In this Aug. 21, 2020, file photo, diplomas stand at the ready before a drive-thru graduation ceremony on the University of Southern Maine's Gorham campus. Credit: Troy R. Bennett / BDN

Maine’s second-biggest public university used a software platform to promote itself to white students in northern New England while targeting minority students in Massachusetts, a practice that the institution said it no longer uses.

The University of Southern Maine did that targeting in 2016 through a contract with the company that owned Naviance, a college readiness software provider that also runs an advertising platform. The $27,000 contract was first published earlier this month in an article by The Markup detailing how Naviance markets colleges and universities to prospective students.

The granular look at one piece of the public university’s past recruiting efforts comes amid a reckoning around race-based admissions at American institutions. The conservative-led U.S. Supreme Court agreed last week to hear a case challenging race-based admissions at the private Harvard University in Massachusetts and the public University of North Carolina.

Naviance allowed schools to tailor what type of student might see advertising based on several demographics, including race and location. In USM’s case, it advertised the university to Black, white and Hispanic students in Massachusetts and only white students in Maine, New Hampshire and Vermont.

The decision to target diverse students in Massachusetts was meant to be practical, said University of Maine System spokesperson Dan Demeritt, who noted that Massachusetts has a larger and more diverse population compared with the northern states and the university only had so much money to spend on the platform.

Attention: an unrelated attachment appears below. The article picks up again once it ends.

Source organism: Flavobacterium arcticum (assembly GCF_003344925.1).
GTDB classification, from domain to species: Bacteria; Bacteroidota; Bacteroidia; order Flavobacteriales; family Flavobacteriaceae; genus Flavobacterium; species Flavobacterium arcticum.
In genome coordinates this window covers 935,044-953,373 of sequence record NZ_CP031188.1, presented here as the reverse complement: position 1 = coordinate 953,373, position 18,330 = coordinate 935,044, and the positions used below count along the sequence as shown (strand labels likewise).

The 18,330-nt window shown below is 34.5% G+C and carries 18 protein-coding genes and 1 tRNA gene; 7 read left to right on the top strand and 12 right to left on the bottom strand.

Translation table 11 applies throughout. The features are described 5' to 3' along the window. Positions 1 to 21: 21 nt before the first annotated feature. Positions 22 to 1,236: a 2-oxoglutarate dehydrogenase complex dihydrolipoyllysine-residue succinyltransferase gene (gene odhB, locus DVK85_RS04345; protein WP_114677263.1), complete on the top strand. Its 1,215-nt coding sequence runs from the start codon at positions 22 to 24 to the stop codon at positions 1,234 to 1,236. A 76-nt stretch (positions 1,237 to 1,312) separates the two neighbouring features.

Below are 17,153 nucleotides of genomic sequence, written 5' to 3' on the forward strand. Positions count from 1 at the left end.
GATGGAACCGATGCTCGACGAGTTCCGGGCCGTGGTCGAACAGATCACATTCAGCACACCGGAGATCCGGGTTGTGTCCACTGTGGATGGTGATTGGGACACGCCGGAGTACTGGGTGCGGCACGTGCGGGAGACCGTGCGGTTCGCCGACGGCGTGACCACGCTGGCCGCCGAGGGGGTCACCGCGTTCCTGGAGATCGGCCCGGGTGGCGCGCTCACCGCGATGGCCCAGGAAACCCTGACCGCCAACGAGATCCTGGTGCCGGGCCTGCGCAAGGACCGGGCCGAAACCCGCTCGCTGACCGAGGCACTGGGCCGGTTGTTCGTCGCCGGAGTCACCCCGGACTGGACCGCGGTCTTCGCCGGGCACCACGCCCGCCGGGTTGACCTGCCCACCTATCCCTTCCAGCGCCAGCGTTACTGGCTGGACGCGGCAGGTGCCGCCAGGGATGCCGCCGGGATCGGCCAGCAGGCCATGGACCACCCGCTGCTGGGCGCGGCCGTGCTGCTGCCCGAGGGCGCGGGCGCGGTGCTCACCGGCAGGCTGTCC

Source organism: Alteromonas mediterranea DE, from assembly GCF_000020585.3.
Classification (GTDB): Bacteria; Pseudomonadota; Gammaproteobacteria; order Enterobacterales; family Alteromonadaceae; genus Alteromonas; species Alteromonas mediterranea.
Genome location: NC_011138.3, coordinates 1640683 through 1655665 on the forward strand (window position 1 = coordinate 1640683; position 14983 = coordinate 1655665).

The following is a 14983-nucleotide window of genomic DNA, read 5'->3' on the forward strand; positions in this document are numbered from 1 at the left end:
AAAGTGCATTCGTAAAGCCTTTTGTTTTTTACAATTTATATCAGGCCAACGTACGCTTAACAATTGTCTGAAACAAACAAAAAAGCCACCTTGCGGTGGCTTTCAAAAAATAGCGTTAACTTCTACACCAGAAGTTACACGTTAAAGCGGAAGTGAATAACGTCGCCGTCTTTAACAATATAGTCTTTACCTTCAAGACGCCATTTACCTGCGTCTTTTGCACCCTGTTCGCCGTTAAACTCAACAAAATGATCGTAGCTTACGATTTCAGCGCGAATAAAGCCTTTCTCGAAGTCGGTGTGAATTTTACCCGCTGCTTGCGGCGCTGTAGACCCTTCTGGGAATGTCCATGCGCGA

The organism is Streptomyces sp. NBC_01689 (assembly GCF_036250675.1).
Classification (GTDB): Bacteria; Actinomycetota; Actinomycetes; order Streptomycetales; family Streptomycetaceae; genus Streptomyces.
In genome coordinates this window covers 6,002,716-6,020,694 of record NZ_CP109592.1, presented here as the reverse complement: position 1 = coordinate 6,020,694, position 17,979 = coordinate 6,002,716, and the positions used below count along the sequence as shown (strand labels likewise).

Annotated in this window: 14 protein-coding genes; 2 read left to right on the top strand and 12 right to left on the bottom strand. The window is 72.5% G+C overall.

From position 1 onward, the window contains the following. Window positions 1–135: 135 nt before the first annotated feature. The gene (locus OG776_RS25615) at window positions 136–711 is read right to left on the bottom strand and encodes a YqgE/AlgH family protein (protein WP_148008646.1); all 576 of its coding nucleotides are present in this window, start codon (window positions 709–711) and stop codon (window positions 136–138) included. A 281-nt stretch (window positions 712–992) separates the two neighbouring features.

“The decision was made with the understanding that we have a great deal more visibility with all students in Maine,” Demeritt said.

The university has since moved away from diversity targeting, Demeritt said. But the practice shows the ways schools compete with each other and how they tailor outreach. The school advertises through various mediums, from television to social media, radio and bus wraps.

Another system official pointed to the university’s Lewiston campus as a place where diverse students can be reached by the university. The school makes other efforts to be more inclusive that do not have to do with advertising, such as a diversity council and multicultural resources.

The 2016 contract details the types of students the school wanted to target — called an “active match” — and the schools USM viewed as competitors in Maine and other states in 2016. In many cases, students from states covered by the contract who were viewing information on the University of New Hampshire may also have seen an advertisement for USM.

The ability to target students based on race was only part of the contract for one year, the system officials said. A $118,000 contract in 2021 with Intersect, a similar company to Naviance that now shares the same owner, shows no race-based options.

PowerSchool, the company that acquired Naviance and Intersect in 2021, said in a statement the ability to exclude minority students had been removed before it bought the companies. The Markup reviewed contracts in other states with Naviance that retained the ability to target students based on race.